Grass and Brown and some
company officers were indicted for defrauding Rite Aid and their
stockholders and creditors.
Grass and Brown were also
charged with obstruction of justice for impeding the investigation.
AUSA Daniel attempted to
interview Brown about the allegations, but Brown refused.
Daniel was able to interview
Noonan, who was Rite Aid's former president.
Noonan was asked to secretly
record a conversation between himself and Brown.
Daniel told Noonan not to
ask Brown about anything involving his interaction with his attorney.
Daniel gave Noonan a fake
letter that implied that Daniel was after him as well.
Noonan met several times with
Brown as well as Grass and recorded the conversations.
At trial, Grass and Brown
filed a motion to suppress tapes of conversations they'd had with Noonan.
They argued that AUSA Daniel had improperly obtained the conversations in
violation of Rule 4.2, and Rule
Rule 4.2 prohibits an attorney from communicating
"about the subject of the representation with a party the lawyer
knows to be represented by another lawyer in the matter, unless the
lawyer has the consent of the other lawyer to do so.
Rule 8.4(a) prohibits an attorney from knowingly
assisting another in violating the rules of professional conduct.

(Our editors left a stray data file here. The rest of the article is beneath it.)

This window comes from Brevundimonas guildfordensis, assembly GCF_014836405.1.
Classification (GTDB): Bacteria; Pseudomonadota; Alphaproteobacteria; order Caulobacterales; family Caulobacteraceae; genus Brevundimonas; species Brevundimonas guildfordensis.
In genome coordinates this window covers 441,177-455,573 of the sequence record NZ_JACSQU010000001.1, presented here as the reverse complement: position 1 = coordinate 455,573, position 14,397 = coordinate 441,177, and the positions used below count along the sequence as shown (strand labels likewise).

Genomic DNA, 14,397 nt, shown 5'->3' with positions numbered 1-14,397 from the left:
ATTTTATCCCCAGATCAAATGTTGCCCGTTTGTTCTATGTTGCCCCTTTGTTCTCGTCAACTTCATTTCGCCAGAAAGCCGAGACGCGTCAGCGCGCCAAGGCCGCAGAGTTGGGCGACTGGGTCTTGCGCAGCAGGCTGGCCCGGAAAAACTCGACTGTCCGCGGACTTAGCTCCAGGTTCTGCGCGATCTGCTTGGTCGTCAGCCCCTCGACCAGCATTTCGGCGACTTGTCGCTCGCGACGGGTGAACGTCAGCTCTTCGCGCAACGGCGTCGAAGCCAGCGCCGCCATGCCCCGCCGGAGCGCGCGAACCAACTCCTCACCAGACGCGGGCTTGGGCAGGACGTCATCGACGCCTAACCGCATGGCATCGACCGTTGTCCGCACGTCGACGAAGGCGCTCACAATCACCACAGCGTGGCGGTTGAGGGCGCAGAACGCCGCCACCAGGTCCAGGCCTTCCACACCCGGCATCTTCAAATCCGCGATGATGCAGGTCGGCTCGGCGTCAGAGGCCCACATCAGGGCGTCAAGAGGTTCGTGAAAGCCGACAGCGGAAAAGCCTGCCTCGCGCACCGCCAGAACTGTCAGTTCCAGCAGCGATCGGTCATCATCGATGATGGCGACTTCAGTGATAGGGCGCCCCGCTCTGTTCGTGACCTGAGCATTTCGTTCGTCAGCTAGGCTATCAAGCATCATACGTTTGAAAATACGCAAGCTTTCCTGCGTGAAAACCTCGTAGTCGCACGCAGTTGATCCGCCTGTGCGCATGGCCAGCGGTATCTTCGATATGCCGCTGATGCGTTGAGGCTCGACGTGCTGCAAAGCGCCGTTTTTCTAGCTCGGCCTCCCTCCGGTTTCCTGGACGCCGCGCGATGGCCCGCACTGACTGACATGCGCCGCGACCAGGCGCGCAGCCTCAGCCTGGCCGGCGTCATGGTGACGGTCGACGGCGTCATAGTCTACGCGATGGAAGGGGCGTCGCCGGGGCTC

Grass and Brown argued that
Daniel knew that they were represented by counsel and had refused to
speak to Daniel. Therefore Daniel's use of Noonan as a surrogate to
conduct the interviews he couldn't get directly was a breach of
The Trial Judge denied the
motion to suppress.
The Trial Judge required
Grass and Brown to prove three elements in order to prevail in their
That Daniel violated Rule
That Grass and Brown were
represented by counsel.
That suppression is the
The Trial Judge agreed that Rule
8.4 would prevent Daniel from doing
what he would be prevented from doing directly because of Rule
The Trial Judge found that
Daniel had not violated Rule 4.2
because the commentary included in Rule 4.2 specifically says that constitutionally
permissible investigative activities of lawyers representing governmental
agencies are permissible under Rule 4.2.
Grass and Brown did not
contend that the recordings violated their 5th Amendment or 6th Amendment rights.
Daniel argued that he did
not violate Rule 4.2 since no
indictments had been issued so there was no case for Grass and Brown to
be a party to. Alternately, Rule 4.2 allows for exceptions as authorized by law,
and his conduct was authorized by law.
The Trial Judge found that
even if Daniel had violated Rule 4.2,
suppression of the tapes was not an appropriate remedy.
If Daniel has violated Rule
4.2, he could show that he did not
do so in a willful, deliberate, or intentional manner.